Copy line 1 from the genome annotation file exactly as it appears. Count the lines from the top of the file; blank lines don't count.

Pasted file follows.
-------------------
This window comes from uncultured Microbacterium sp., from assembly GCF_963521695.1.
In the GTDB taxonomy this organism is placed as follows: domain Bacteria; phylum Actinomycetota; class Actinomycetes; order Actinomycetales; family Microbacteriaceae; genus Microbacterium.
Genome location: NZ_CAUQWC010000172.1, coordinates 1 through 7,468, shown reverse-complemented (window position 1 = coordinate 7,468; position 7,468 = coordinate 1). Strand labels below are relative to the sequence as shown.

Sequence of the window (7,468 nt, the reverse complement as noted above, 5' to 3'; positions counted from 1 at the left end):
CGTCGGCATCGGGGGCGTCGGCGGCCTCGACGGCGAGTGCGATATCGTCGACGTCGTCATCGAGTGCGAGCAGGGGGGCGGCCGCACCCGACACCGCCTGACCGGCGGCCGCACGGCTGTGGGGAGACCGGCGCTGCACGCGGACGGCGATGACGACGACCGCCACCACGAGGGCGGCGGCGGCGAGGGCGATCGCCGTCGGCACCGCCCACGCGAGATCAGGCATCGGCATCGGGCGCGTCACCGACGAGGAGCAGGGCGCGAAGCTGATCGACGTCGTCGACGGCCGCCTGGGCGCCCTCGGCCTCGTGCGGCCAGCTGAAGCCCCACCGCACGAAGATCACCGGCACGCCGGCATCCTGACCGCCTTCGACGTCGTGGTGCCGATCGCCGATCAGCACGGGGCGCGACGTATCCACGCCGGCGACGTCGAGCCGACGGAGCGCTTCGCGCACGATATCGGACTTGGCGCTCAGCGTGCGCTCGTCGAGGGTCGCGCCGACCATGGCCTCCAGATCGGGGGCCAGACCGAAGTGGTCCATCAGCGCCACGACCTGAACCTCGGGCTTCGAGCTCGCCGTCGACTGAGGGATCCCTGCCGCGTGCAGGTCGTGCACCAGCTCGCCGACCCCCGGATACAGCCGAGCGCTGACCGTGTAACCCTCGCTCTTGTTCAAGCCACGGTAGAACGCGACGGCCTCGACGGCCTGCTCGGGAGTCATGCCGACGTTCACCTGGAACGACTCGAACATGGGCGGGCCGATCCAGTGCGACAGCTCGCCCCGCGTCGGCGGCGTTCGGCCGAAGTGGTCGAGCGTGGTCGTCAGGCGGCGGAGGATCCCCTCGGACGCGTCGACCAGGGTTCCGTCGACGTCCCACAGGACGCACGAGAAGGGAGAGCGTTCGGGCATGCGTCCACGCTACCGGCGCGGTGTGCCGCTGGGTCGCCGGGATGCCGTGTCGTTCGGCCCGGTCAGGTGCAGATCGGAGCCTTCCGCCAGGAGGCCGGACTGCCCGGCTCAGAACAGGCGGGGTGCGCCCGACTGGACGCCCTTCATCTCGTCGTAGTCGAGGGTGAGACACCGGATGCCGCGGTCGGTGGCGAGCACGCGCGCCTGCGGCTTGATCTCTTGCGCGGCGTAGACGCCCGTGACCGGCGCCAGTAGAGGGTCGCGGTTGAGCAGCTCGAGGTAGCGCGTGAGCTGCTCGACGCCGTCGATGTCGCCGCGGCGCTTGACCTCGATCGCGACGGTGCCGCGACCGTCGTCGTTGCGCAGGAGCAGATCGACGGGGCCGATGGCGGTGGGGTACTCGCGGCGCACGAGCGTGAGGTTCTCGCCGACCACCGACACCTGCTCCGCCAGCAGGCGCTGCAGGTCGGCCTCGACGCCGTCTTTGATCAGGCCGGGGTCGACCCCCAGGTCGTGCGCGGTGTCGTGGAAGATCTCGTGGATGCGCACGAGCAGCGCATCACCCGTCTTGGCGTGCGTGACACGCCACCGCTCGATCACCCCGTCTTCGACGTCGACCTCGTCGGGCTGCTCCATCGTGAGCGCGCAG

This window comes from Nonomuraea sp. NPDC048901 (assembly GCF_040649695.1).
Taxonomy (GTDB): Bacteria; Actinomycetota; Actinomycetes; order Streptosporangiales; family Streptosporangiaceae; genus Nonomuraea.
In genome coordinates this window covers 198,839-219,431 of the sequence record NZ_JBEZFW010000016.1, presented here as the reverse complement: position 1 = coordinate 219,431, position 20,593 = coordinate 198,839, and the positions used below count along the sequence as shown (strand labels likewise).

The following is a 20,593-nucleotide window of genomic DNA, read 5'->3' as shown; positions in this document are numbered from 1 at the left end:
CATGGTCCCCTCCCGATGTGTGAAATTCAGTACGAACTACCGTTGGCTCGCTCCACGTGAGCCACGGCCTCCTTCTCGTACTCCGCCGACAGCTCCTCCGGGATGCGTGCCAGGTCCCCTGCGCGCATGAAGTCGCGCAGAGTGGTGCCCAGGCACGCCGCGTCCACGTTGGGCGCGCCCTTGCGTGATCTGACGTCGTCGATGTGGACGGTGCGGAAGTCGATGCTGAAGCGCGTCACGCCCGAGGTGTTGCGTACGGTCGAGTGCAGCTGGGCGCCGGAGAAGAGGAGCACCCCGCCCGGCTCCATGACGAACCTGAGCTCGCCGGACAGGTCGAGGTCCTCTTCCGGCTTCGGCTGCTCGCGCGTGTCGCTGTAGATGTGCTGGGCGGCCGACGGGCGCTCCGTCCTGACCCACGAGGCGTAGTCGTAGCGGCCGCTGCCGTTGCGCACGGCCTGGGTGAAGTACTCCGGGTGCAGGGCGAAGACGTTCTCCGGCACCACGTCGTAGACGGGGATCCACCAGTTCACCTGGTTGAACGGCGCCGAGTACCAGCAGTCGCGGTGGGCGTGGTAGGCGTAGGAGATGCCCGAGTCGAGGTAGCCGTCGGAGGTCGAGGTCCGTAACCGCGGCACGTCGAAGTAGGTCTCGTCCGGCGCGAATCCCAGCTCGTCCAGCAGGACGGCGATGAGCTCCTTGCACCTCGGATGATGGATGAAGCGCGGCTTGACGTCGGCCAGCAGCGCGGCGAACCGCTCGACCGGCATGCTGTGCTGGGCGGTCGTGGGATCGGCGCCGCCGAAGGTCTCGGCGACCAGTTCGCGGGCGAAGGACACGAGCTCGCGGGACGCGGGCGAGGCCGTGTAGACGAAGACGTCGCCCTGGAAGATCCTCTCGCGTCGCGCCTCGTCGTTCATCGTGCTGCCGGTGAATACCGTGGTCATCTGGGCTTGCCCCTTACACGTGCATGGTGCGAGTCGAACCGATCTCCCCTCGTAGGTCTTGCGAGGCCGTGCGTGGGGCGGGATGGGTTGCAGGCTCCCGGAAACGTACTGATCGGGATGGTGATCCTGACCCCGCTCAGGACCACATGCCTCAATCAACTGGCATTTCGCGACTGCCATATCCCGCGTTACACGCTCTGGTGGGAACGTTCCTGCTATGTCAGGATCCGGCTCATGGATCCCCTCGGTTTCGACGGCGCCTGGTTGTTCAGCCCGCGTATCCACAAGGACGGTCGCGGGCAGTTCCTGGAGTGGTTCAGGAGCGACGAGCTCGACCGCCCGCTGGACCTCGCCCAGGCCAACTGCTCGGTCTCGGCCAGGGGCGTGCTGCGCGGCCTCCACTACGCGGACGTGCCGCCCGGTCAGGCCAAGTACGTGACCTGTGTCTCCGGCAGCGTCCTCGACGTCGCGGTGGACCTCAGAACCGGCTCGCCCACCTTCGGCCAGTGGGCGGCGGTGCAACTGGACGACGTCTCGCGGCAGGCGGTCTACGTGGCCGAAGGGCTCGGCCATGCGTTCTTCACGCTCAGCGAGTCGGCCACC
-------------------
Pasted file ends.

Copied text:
This window comes from uncultured Microbacterium sp., from assembly GCF_963521695.1.